Ask any average person why they haven't accomplished their goals yet, and more often than not, their answer will be because they are afraid that they will fail. Why are we, as humans, taught to fear failure, and where does it have its roots?
Ever since our school days, we are taught to categorize things as either right or wrong. The answers are either correct or incorrect, pass or fail, with zero lessons designed to teach you how to learn from your failures. We are taught only to be embarrassed by them to fear repeating them.
You can't figure out if something works until you break it apart, and that is what our guest today did. Without ever having been in front of a live audience or even trying her hand at comedy before, Geri signed up not only for a stand-up class but an improv class, too, simply because she was interested in it and had always wondered if she was funny. What she got out of it was an amazing mechanism for overcoming her fear of failure.
Geri Paige Butner is a Business Launch and Life Alignment Coach, who helps people align their life and work with what brings them fulfillment and joy. Geri shares with us the crazy journey she's had as a stand-up comedian, how she has learned from repetition, retooling, and keeping her cool with a subjective audience. She also discusses the variables that you need to consider when presenting in front of a live audience.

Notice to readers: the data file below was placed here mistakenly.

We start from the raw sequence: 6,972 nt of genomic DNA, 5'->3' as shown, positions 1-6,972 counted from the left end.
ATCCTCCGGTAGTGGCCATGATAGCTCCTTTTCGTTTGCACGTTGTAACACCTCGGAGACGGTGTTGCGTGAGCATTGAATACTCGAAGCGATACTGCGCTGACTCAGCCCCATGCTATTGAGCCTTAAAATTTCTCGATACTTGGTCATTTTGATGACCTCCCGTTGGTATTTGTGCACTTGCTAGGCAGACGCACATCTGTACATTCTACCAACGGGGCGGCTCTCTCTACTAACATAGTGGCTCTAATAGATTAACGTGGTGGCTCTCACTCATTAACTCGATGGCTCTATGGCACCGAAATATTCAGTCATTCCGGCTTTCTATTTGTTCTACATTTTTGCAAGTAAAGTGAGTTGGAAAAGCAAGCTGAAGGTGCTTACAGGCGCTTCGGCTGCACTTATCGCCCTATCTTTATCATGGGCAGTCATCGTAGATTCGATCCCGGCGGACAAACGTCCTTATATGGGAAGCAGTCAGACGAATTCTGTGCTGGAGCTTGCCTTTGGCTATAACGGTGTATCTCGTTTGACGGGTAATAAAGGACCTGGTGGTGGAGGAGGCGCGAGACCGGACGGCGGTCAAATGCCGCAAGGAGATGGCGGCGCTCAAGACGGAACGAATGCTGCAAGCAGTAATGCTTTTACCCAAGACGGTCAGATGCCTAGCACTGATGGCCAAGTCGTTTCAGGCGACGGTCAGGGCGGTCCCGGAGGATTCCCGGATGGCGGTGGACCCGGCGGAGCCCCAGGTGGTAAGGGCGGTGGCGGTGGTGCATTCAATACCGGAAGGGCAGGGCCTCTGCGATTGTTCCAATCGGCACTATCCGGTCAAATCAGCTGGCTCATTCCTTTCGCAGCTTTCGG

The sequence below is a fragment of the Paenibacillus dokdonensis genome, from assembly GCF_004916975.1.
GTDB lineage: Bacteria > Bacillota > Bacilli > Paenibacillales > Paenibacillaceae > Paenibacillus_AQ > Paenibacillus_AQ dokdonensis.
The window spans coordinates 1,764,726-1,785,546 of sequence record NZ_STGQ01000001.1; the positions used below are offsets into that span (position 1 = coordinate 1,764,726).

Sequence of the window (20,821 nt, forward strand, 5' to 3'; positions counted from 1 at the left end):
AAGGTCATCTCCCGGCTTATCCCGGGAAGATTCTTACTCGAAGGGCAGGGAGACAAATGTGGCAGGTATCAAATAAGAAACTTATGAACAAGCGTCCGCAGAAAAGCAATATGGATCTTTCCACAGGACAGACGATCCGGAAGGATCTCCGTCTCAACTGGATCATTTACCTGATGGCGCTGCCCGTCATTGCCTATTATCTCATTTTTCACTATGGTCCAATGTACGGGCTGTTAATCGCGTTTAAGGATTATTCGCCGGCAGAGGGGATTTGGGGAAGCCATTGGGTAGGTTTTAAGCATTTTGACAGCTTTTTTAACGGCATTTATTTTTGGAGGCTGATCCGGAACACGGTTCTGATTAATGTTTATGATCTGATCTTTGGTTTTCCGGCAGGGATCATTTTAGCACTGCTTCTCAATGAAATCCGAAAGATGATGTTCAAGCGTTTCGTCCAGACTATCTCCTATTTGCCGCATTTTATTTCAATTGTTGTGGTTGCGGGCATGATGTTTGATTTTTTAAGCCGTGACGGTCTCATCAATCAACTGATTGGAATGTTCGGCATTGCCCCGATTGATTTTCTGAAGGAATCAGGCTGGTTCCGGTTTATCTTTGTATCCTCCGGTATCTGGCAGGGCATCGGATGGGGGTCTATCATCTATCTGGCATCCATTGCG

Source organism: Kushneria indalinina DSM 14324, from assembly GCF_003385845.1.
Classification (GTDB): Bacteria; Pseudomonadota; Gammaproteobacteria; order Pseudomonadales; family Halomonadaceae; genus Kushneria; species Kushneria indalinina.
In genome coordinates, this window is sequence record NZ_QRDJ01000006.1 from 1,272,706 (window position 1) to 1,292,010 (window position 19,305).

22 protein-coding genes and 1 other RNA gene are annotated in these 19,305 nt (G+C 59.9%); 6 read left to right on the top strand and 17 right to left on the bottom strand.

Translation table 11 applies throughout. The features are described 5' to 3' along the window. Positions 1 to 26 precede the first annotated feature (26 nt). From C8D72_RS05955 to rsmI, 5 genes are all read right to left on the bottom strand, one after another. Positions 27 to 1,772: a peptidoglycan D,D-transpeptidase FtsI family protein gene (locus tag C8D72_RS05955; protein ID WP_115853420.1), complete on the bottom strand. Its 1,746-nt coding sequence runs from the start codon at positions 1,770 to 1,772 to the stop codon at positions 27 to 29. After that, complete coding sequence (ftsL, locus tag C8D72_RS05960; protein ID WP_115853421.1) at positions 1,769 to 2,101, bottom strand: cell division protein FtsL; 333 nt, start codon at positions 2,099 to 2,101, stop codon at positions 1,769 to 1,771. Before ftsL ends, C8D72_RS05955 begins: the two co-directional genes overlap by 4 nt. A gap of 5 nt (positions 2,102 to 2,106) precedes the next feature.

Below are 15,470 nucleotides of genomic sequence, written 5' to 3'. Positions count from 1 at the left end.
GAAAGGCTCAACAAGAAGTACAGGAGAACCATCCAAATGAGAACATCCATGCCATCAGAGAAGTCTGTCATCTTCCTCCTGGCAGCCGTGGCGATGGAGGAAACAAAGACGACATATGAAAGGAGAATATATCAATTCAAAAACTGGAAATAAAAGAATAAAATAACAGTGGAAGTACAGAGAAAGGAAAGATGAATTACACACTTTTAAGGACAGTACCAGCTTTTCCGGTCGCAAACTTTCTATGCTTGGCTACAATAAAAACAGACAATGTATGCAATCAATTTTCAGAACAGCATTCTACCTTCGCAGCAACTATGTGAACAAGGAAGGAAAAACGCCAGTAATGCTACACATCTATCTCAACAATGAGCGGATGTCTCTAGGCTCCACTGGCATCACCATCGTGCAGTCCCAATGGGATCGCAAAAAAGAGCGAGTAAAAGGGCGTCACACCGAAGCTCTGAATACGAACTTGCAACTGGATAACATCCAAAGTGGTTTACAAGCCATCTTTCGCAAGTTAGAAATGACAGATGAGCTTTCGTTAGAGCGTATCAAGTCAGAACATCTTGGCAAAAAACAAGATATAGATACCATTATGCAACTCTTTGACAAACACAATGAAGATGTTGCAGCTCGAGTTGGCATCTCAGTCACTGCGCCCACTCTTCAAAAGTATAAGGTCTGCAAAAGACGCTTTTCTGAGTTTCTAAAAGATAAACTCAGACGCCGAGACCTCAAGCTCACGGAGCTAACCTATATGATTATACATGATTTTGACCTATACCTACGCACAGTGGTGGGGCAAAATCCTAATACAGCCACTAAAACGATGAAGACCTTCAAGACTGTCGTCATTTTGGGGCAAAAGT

Remember the episode with Nicole Kalil where we talked about how perfection is your number one confidence derailer? Well, that sneaky bugger keeps coming up over and over again, and today we discuss how everything doesn't have to be perfect, that there is tremendous value and opportunity in things that are not perfect. We begin to take bigger risks when we know that we will survive whatever we take on.
Listen in and make the best out of another few minutes of your life!
The Drink of the Week is The Rusty Nail
Cheers to all the times you #NailedIt and failed miserably at trying something for the first time. It’s a simple combination of scotch and the scotch-based liqueur Drambuie, a word derived from the Gaelic meaning “the drink that satisfies.
1 1/2 ounces Scotch whisky
3/4 ounce Drambuie
Add the scotch and Drambuie into a mixing glass with ice. Stir until well-chilled and then strain into a rocks glass over one large ice cube.
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No amount is too small, it will get drunk!
Geri Paige Butner
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